By David Gavri
Mark Hurtado is a Houston-born comic who has performed at all of the major Houston comedy clubs, including: The Houston Improv, The Comedy Showcase, and The Laff Stop (now closed). He has also performed at The Velveeta Room as well as Cap City in Austin, along with Hyena’s in Dallas, and Boom Town Casino in Louisiana.
Mark is also a writer/actor for the online sketch comedy group, The Deadbeat Club, which has produced two full length DVDs. Both of which are available online. The Deadbeat Club performs local shows that consist of stand up comedy, live sketches, as well as video clips from their DVDs. Aside from The Deadbeay Club, Mark was a writer/actor for the award winning short films: The More You Learn (Houston Comedy Festival winner), Award Winning Masterpiece: The Movie (Splatterfest winner), and Big Mother Trucker (Splatterfest winner).
As he embarks on his latest journey to Los Angeles to pursue comedy full-time, Mark talks with us about his move to L.A.
So do you do stand up because modeling didn’t work out for you? [Laughs]
[Mark doesn’t laugh—he just stares for a very long time. He looks at his phone, takes a deep breath, and then looks up and stares blankly at the ceiling]
I think modeling is gay. Unfulfilling would be a more accurate term. Attractiveness is temporary, and we all grow old. I don’t want to make a living on something that depreciates. I prefer to make a living with my mind and ideas—something that will only get better and stronger with time.
The Busch beer ad I did was through a connection from my aunt. It was cool because I actually got to drink a lot of beer. Other than that, it’s not for me.
Why did you get into comedy?
I have an amazing group of close friends. All very talented. Musicians, actors, film makers—all incredibly hilarious. But for some reason, none of them ever wanted to attempt stand up. I felt like any of us could have been great at it so why not me be the guinea pig?
How long have you been doing stand up comedy?
About five and a half years. I started a little earlier than that but I took about two years off. At that time I had a full-time job as a sales counselor at Royce Homes…till the company went bankrupt… but not because of me. That’s when I decided to give comedy another go.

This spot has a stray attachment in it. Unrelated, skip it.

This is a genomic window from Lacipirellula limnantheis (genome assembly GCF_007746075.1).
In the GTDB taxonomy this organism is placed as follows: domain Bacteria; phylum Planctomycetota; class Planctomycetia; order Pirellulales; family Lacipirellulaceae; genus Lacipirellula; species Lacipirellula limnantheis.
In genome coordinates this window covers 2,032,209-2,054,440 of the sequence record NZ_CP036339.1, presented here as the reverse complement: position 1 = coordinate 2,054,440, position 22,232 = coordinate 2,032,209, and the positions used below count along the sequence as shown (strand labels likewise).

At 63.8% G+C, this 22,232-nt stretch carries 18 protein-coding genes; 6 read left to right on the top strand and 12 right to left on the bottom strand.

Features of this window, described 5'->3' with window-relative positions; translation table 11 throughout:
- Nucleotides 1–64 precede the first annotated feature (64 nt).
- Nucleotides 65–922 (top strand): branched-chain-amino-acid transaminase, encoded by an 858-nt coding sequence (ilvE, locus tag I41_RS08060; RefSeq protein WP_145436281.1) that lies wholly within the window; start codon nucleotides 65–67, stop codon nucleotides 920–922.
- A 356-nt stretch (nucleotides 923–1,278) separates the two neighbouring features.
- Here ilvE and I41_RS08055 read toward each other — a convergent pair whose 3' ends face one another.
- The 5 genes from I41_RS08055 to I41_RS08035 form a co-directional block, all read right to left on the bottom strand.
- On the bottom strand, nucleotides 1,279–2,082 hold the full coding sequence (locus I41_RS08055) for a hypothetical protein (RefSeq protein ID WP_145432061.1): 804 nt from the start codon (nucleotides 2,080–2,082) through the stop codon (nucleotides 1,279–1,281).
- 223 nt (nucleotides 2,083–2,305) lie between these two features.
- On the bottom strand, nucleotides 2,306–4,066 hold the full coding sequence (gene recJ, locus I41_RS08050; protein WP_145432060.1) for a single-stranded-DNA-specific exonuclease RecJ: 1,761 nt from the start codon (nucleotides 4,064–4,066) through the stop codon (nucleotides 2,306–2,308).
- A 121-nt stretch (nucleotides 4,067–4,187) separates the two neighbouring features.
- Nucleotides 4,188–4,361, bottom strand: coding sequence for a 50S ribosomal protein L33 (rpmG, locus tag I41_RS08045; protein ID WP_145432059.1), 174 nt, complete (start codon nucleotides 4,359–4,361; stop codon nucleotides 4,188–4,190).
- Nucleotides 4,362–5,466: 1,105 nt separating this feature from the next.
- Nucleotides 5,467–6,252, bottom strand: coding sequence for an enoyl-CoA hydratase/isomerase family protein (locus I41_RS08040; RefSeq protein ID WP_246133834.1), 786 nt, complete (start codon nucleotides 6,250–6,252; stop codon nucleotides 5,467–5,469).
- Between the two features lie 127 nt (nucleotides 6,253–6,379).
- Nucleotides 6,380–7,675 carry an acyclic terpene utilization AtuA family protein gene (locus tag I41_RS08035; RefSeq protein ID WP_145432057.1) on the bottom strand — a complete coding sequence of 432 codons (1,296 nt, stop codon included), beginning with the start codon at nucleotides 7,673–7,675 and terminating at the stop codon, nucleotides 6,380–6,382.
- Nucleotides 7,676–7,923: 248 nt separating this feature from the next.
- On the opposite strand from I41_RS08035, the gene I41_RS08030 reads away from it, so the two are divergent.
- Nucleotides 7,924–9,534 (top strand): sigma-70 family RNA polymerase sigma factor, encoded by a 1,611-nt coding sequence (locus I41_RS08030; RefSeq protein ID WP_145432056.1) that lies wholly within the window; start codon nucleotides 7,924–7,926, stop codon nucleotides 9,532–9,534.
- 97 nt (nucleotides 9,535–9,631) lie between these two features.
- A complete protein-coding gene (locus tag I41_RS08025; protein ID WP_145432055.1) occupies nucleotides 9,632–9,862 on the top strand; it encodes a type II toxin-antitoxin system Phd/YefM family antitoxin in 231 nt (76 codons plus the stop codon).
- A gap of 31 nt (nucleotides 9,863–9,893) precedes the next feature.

Who are your major influences?
They change constantly. Mitch Hedberg however, IS the reason I give a shit about comedy. Before I heard his album, my perception of comedy was just old guys telling jokes. Some were funny, some were way too preachy. For me, Hedburg made comedy cool. It was like if you only listened to oldies music or the top 40 pop charts your whole life, and then someone introduces you to Nirvana. It was original, abstract, and had this underground feel to it that I really connected with. It was the catalyst for me viewing comedy as an art form rather than funny people who are just telling stories. But yeah, since then I’ve learned a lot about what comedy really is.
Descirbe your writing style and creative process.
For me, when I say something in an actual conversation that makes my friends laugh, I usually make a note of it. I feel that best captures my sense of humor. However, I just recently started to have actual sit down writing sessions with other comedians. And I gotta say, it’s incredibly beneficial.
How would you describe your comedy?
I don’t think I’ve reached a level were my style is defined yet. I’m still learning and experimenting with the joke writing process. Some have said my style is like the movie Taken with Liam Neeson.
Do you have any crazy comedy stories?
[Mark stares again for a long time. He looks at his phone, takes another deep breath, and once again, stares blankly at the ceiling]
Tell us about the Deadbeat Club and your role in it.
I was approached by Deadbeat because they wanted to film a skit based off a Spiderman joke I told on stage. At the time, I was already involved with writing and performing sketch comedy with my friends, so I asked to be involved with the writing process. They invited me to their headquarters (Steve Katz’s apt) and I guess they liked me enough to be invited to the next meeting. That, or I had really good weed… Either way, I became a core member and had a very beneficial experience in writing and performing with those guys. I now consider them all my close friends. Before that I didn’t have any comedy friends.